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Detroit Red Wings won all three previous playoffs against Dallas Stars @NHLdotcom

DETROIT - Detroit and Dallas, opponents in the NHL's Western Conference final, have met only three times previously in the playoffs, and the Red Wings won every time.

Most recently, in 1998, Dallas lost the conference final in six games. Mike Modano, Sergei Zubov and Jere Lehtinen remain from that team. Tomas Holmstrom, Nick Lidstrom, Darren McCarty, Kirk Maltby, Kris Draper and Chris Osgood are still with the Red Wings, who went on to win their second championship in a row in '98.

Detroit took the Stars out in first rounds in 1995 and in 1992, when their franchise was in Minnesota.


Osgood entered the opener with 44 playoff victories and needed three more to match the club record for goalies held by Terry Sawchuk.


Before pulling on the pads Thursday night, Dallas goaltender Marty Turco was winless in 10 career starts in Joe Louis Arena. He hadn't won a game in the building since April 10, 1998, when the then-Michigan Wolverines star helped a team of U.S. college players defeat their Canadian counterparts 3-1.


Dallas captain Brenden Morrow entered the opener in the lead among all playoff skaters in hits with 66.

"To say he's a warrior is kind of an understatement at this point with all he's gone through, the attention he gets, the phyical nature he plays with and the pure intensity," says Turco. "It's not easy but it's something that's inside him."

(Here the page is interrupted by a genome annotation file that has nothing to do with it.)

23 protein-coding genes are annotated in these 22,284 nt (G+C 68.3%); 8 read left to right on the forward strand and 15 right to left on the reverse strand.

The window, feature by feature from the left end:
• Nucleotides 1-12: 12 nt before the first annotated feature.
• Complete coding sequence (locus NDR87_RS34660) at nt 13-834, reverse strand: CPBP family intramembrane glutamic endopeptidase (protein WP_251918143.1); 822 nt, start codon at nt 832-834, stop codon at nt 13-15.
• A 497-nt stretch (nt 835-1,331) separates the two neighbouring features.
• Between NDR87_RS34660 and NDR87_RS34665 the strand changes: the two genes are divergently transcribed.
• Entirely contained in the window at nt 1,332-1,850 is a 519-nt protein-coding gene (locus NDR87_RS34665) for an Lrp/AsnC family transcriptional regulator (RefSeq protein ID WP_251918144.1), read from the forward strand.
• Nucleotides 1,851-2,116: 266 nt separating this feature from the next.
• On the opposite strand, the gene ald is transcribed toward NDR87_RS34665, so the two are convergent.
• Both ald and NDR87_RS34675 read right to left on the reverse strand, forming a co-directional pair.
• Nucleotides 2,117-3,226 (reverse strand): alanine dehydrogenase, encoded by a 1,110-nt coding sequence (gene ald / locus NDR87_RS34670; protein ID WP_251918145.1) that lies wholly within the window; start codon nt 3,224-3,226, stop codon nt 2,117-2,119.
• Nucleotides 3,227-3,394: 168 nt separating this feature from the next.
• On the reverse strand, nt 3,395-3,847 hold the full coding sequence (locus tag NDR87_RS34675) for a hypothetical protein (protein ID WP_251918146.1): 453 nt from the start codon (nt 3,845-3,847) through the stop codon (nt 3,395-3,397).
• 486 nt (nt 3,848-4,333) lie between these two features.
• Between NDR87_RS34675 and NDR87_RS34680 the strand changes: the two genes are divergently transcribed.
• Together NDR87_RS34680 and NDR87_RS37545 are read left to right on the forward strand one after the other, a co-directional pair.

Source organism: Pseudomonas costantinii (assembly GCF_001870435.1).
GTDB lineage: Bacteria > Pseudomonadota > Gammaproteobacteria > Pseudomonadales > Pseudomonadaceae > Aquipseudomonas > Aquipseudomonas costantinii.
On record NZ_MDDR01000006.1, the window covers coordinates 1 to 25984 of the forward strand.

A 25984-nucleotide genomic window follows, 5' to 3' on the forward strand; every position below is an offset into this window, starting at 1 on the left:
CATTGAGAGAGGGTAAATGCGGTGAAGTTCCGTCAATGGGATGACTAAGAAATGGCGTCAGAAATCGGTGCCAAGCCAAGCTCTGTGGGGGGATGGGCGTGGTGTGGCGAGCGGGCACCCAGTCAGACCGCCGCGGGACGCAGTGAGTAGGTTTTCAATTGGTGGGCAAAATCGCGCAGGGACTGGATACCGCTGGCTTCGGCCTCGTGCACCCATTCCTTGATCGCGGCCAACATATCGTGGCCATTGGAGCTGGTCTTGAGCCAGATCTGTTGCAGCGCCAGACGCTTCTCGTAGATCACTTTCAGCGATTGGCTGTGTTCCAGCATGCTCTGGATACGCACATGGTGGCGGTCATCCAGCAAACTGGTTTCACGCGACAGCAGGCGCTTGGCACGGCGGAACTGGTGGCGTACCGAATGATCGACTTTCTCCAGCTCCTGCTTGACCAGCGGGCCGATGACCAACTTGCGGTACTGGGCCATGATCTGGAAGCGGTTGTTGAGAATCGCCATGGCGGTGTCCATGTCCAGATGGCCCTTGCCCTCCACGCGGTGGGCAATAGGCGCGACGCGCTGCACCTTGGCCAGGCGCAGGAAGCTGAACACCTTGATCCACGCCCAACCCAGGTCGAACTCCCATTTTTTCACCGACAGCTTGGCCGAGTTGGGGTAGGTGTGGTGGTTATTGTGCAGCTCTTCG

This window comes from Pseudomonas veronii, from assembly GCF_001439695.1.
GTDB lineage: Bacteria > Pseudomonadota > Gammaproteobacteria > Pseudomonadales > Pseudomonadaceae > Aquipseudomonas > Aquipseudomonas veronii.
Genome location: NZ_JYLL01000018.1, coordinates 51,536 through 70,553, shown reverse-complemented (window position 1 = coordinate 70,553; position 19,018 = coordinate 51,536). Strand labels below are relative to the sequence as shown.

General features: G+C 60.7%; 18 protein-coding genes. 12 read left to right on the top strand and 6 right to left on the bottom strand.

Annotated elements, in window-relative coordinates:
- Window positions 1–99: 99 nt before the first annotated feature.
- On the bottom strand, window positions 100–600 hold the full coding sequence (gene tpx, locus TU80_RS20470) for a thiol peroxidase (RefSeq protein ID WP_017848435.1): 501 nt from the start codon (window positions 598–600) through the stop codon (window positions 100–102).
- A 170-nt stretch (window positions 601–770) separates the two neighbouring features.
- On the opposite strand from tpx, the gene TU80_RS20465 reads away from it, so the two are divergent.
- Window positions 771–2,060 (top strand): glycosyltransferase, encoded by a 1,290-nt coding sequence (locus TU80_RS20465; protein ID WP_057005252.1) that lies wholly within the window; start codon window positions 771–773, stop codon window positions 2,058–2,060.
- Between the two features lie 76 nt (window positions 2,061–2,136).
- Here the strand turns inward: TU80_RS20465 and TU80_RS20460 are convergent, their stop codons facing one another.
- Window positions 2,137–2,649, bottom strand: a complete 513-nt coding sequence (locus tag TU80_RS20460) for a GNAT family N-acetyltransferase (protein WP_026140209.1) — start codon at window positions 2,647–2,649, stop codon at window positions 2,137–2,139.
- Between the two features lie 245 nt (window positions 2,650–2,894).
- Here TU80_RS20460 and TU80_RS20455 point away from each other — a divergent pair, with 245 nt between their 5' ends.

Morrow was a standout in the previous round against San Jose.

"The whole series, he was our first star," says teammate Steve Ott. "He led the charge physically, offensively, demanding every shift of himself and demanding that other players follow him. What he did was an incredible feat."


The last team to win the President's Trophy and the Stanley Cup in the same year was Detroit in 2002. The Red Wings are hoping to do it again.


Al Sobotka was set to return to the pre-game spotlight after the NHL relented on its threat to fine the Red Wings $10,000 if the arena worker if he twirled an octopus over his head.

It's been a Joe Louis Arena tradition, but the league cracked down during the first round of the playoffs because pieces of the slimy creatures tossed by fans might become embedded in the ice. Sobotka then tried the twirl in the Zamboni entrance, but the league vetoed that, too.

Sobotka got permission before Game 1 of the conference final Thursday night to resume the octopus twirl at the Zamboni entrance so it could be shown to fans on the Jumbotron.


Detroit has 12 Canadians on its active roster, while Dallas has 11 Canadians.

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